Culture Matters
Addressing this requires the intersection of two critical elements: a culture that authentically encourages team members to show up as they are without the fear of being marginalized and leaders with a mindset and the leadership skills to promote and role model this type of culture.

Creating a culture where Latinos, and any underrepresented minority, feel safe to express their individuality and ideas requires leaders who are intentional about creating a psychologically safe environment. Research has found that diverse talent more effectively unleashes their innovative thinking when they:

  • Feel welcome and included
  • Feel free to share their ideas and opinions
  • Are confident their ideas are heard and valued

To achieve such a culture, Summit research has found that developing a truly inclusive leadership style is a journey along four different stages:

Awareness: Leaders at this stage are aware of diversity, equity, and inclusion opportunities. They recognize privileges afforded to some groups and barriers facing other groups. They consider aspects of inclusion and belonging when making decisions.

Attention: These leaders display keen insight into others, their unique circumstances, and their background. They pick up on subtle forms of discrimination and bias and remain open and humble. Additionally, they look for opportunities to learn and educate themselves about people different from them.

Active Engagement: Leaders at this stage actively bring in people from underrepresented groups to be a part of activities and initiatives. They foster a psychologically safe environment where others feel valued and represented.

Advocacy: Comfortable acknowledging and calling out bias; challenges assumptions and outdated practices that perpetuate inequities.  Remains resilient during tough conversations and acts in an authentic manner that is aligned with values of equity and inclusion.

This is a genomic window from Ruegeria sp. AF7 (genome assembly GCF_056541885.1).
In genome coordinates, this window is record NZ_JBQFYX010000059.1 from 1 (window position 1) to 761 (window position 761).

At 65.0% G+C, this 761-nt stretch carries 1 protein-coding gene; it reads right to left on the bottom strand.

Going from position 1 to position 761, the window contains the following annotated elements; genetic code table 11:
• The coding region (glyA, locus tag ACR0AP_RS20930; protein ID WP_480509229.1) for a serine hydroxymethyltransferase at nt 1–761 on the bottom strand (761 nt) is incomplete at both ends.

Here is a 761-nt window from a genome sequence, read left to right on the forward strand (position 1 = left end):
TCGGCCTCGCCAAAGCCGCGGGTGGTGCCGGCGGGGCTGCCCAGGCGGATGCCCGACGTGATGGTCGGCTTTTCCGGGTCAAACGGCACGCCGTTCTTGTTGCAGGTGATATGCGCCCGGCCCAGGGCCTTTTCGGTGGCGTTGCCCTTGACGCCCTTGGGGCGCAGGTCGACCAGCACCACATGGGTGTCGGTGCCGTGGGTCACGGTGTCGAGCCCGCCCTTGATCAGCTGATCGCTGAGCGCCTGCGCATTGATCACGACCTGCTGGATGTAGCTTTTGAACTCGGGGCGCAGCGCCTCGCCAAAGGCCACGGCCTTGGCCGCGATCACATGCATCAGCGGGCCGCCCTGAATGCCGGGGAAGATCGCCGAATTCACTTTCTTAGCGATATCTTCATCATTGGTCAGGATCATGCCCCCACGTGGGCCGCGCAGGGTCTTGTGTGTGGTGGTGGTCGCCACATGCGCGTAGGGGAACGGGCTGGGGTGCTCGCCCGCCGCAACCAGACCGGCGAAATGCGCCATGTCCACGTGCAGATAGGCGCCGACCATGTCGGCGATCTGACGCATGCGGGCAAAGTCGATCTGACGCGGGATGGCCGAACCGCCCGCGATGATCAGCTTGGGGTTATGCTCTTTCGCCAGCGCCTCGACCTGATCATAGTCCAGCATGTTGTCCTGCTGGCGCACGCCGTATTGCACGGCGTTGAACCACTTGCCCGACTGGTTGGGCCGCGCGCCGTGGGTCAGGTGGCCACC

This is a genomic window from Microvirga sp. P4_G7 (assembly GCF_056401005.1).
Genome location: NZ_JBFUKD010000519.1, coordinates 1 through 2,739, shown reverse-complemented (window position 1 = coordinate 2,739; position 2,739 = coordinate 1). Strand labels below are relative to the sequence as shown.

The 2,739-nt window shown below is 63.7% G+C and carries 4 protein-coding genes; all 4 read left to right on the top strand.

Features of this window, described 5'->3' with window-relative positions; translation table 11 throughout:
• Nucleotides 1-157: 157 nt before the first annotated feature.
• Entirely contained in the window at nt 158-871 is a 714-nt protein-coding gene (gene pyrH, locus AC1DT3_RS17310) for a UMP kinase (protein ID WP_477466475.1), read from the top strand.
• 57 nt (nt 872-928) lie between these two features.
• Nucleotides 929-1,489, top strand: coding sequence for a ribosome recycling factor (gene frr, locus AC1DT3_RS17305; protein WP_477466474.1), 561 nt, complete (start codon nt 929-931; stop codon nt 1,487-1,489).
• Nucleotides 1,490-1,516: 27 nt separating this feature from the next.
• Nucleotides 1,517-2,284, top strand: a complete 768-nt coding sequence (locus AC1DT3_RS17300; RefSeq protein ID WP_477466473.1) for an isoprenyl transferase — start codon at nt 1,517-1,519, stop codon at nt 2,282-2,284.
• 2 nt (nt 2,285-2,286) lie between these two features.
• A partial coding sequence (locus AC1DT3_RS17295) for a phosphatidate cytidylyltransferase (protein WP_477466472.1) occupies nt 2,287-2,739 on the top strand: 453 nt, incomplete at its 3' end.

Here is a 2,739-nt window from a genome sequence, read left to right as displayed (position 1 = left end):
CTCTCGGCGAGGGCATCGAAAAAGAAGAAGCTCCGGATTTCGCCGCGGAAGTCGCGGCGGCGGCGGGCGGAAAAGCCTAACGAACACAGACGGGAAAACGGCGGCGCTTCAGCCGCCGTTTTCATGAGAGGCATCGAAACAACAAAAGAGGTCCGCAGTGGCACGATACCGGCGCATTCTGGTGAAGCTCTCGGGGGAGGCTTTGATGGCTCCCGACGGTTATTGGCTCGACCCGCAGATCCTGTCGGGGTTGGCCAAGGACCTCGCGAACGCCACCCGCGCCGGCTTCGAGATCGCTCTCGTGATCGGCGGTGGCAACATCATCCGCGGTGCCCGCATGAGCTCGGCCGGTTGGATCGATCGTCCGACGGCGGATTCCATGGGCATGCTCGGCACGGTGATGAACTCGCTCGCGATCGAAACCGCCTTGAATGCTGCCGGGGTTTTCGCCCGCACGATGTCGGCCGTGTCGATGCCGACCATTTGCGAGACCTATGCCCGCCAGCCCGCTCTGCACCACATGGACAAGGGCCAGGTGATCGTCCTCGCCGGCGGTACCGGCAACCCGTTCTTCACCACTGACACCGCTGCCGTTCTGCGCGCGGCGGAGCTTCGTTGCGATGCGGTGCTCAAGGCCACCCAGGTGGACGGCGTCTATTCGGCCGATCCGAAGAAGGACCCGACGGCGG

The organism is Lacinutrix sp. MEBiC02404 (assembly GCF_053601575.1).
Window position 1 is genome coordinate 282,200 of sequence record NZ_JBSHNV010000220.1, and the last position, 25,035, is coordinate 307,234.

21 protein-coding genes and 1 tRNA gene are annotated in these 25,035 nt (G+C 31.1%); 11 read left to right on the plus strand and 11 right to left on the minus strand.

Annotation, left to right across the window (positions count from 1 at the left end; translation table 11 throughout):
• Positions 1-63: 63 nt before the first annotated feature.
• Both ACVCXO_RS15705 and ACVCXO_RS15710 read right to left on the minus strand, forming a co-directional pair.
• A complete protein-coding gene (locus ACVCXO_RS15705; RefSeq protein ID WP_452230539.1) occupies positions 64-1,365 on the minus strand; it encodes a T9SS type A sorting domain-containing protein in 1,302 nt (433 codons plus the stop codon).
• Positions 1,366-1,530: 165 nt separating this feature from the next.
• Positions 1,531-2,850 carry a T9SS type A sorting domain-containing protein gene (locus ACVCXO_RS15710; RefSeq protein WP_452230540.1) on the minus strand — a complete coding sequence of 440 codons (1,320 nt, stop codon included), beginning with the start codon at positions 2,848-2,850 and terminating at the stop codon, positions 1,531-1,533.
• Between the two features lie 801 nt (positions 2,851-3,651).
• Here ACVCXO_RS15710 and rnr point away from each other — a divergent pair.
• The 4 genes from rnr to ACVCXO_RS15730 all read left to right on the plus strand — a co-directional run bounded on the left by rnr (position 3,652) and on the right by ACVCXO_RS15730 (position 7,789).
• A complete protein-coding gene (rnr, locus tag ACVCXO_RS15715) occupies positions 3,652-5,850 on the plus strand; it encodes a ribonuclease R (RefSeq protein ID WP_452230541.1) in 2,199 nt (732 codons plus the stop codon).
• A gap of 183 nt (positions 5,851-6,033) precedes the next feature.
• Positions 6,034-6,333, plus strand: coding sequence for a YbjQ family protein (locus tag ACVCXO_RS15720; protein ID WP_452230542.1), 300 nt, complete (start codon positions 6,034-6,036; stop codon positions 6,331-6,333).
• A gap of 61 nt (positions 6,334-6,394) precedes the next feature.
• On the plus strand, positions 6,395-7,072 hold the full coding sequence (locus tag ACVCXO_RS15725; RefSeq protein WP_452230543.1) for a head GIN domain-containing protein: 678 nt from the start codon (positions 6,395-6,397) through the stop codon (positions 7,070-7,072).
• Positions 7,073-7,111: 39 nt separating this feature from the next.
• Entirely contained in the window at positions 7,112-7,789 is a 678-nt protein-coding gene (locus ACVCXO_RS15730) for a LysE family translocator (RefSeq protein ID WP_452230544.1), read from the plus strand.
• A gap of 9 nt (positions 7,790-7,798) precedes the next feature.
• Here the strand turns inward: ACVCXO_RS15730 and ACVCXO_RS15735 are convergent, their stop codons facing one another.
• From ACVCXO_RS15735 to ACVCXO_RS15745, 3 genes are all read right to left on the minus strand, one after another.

Carmen Serrato, Marketing Manager at Meta, summed it nicely by saying, “As a Latina, I find that we have a more challenging time finding mentors in our careers because there are not many leaders we can relate to who understand our unique challenges. To truly increase opportunities for our group, we need active development and mentorship programs that are tailored to helping us succeed but this requires the active participation of non-underrepresented leaders to help champion for underrepresented groups.”

The growth of the Latino market has been astronomical and as companies compete to serve their needs, CEOs and Boards must work diligently to ensure that Latino talent is well represented at all levels. As Sylvia Ann Hewlett, CEO & Founder of the CTI summed up nicely, “If I learned anything from my training as an economist, it’s that numbers speak volumes. And this number’s message is crystal clear: corporate leaders need to build workplaces that attract, engage, and retain top Latino talent, or they will miss out on a great deal of value.”